Key Takeaway: Large banks in the U.K. recognize the impact of digital banks and are clamoring to compete with their offerings, a move that could spur greater investment in the sector. Although traditional banks have advantages such as a large retail footprint, fintechs continue to draw customers with less expensive and more streamlined financial products.
HSBC and RBS, two of the U.K.’s largest banks, are launching new digital banking platforms this month to compete with the nation’s rising fintech-heavy challenger banks.
HSBC’s Kinetic, which debuted in beta this week, focuses on small businesses, while RBS is going after small consumer accounts with digital product Bó, which will roll out publicly later this month, according to Reuters.
The offerings come as digital-based challenger banks amass millions of customers and expand services to new populations. The advantage both banks have over fintech companies is a large branch network that can complement their digital offerings and established trust in the market.
“I quit the big banks because I knew technology was key to building products customers really wanted and needed.”
Increased competition from established banks might actually help the upstarts, which have seen investment taper this year amid economic volatility in the U.K.
“I see this as a positive to shake up the competition,” Rav Hayer, fintech lead at PwC United Kingdom, told Karma. “Ultimately the launch of Bó and Kinetic will see more investment in the fintech sector.”
Their challenge will be to compete with existing fintech players that already have a critical mass of customers, capital, and a broader set of tech-driven offerings. “Challengers have better leveraged data and their customer segments, seeing data as the fuel to capturing customers with valuable insights and digital connectivity,” Hayer noted.
HSBC’s Kinetic will go up against the likes of Starling Bank, which has raised $338 million in capital and amassed over 80,000 business accounts since launching five years ago.
Like Kinetic, the Starling platform makes it simple for businesses to open an account. But Starling also offers easy access to accounting software, lending services and business insurance directly through its app. Starling CEO Anne Boden told Karma she is confident big banks cannot compete with such tech-driven offerings.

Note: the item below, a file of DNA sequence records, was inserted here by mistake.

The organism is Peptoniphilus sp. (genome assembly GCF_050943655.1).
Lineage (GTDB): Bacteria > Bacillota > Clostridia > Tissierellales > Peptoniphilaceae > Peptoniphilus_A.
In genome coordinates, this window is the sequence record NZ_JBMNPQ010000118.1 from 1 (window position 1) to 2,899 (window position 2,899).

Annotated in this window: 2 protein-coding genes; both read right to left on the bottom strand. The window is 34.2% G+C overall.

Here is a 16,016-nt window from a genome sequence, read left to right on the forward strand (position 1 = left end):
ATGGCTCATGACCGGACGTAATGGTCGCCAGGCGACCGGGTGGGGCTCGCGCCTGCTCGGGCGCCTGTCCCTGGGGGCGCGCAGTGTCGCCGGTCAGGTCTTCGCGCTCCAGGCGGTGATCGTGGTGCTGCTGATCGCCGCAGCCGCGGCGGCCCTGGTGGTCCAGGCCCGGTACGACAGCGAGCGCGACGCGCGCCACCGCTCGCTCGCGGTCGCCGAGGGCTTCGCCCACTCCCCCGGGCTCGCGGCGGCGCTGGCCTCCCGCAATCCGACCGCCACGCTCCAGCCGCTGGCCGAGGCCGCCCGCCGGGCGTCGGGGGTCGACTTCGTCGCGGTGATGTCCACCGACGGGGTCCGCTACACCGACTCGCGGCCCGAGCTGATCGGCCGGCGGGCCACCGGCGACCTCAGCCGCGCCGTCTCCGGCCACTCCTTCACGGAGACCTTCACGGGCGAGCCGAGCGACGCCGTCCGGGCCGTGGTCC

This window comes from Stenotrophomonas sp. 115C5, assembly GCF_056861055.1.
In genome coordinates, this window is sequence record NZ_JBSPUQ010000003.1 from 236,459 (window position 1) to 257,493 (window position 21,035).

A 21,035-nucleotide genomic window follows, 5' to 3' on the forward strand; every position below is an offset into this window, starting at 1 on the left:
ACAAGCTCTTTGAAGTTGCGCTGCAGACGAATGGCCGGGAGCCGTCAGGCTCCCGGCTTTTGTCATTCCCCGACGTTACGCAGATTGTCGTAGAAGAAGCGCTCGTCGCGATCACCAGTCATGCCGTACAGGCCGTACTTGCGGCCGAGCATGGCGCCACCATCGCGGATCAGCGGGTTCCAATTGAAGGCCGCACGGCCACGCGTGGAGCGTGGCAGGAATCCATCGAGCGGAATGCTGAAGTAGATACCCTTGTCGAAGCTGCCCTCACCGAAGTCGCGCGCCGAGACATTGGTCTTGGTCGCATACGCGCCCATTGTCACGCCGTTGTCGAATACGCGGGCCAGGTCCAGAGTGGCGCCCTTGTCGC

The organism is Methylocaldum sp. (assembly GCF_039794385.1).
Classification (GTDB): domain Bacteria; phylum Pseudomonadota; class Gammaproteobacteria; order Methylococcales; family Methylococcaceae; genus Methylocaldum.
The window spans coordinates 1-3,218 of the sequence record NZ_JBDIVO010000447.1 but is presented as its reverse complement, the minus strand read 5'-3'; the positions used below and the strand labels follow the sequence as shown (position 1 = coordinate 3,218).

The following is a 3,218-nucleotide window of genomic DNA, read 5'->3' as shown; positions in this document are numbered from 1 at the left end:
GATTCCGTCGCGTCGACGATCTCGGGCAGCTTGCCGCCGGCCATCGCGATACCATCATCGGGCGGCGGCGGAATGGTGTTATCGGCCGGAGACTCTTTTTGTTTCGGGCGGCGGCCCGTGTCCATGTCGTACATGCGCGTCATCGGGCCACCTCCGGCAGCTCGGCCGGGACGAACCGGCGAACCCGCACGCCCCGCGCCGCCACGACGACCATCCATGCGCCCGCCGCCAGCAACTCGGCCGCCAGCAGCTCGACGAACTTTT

“I quit the big banks because I knew technology was key to building products customers really wanted and needed,” Boden said. “It is difficult for big banks to compete with us.”
With momentum on their side, some British fintechs have expanded abroad. Revolut, which offers a prepaid debit card, peer-to-peer payments, fee-free currency exchange and commission-free stock trading and has over 8 million accounts, recently launched in the U.S. and Singapore. It has raised $336.9 million so far, and The New York Times reports it plans to raise an additional $500 million next year.
Yet, overall, fintech investments are not flowing as freely as they once were. Global private investments in fintech industry dropped about a third this year from 2018, totalling $60.7 billion this year, according to PitchBook. In the U.K., where uncertainty over Brexit has led to economic volatility, fintechs have amassed $11.2 billion in private investments so far this year, less than a third of that of last year.
HSBC has made two fintech-related investments in the last three years, according to PitchBook. One was a venture with Global Payments for an undisclosed amount and the other a $75 million venture capital investment in Synapse Information, a U.K.-based spreadsheet solution company.
In contrast, RBS has been more active. Since 2018, a handful of fintech startups have received about $100 million in funding from it, including Vizolution, Fluidly, Swoop Finance and Pollinate Networks.
Some fintech companies, which entice customers with lower fees than traditional banks but ultimately rely on fees and interest for income, are struggling to turn a profit. In May, Loot, an app to help students with their finances that had raised $9 million — including $2.6 million from RBS — became insolvent after a potential sale to RBS fell through and it ran out of cash.
Loot’s founder, Ollie Purdue, and 17 other employees have since joined the Bó team.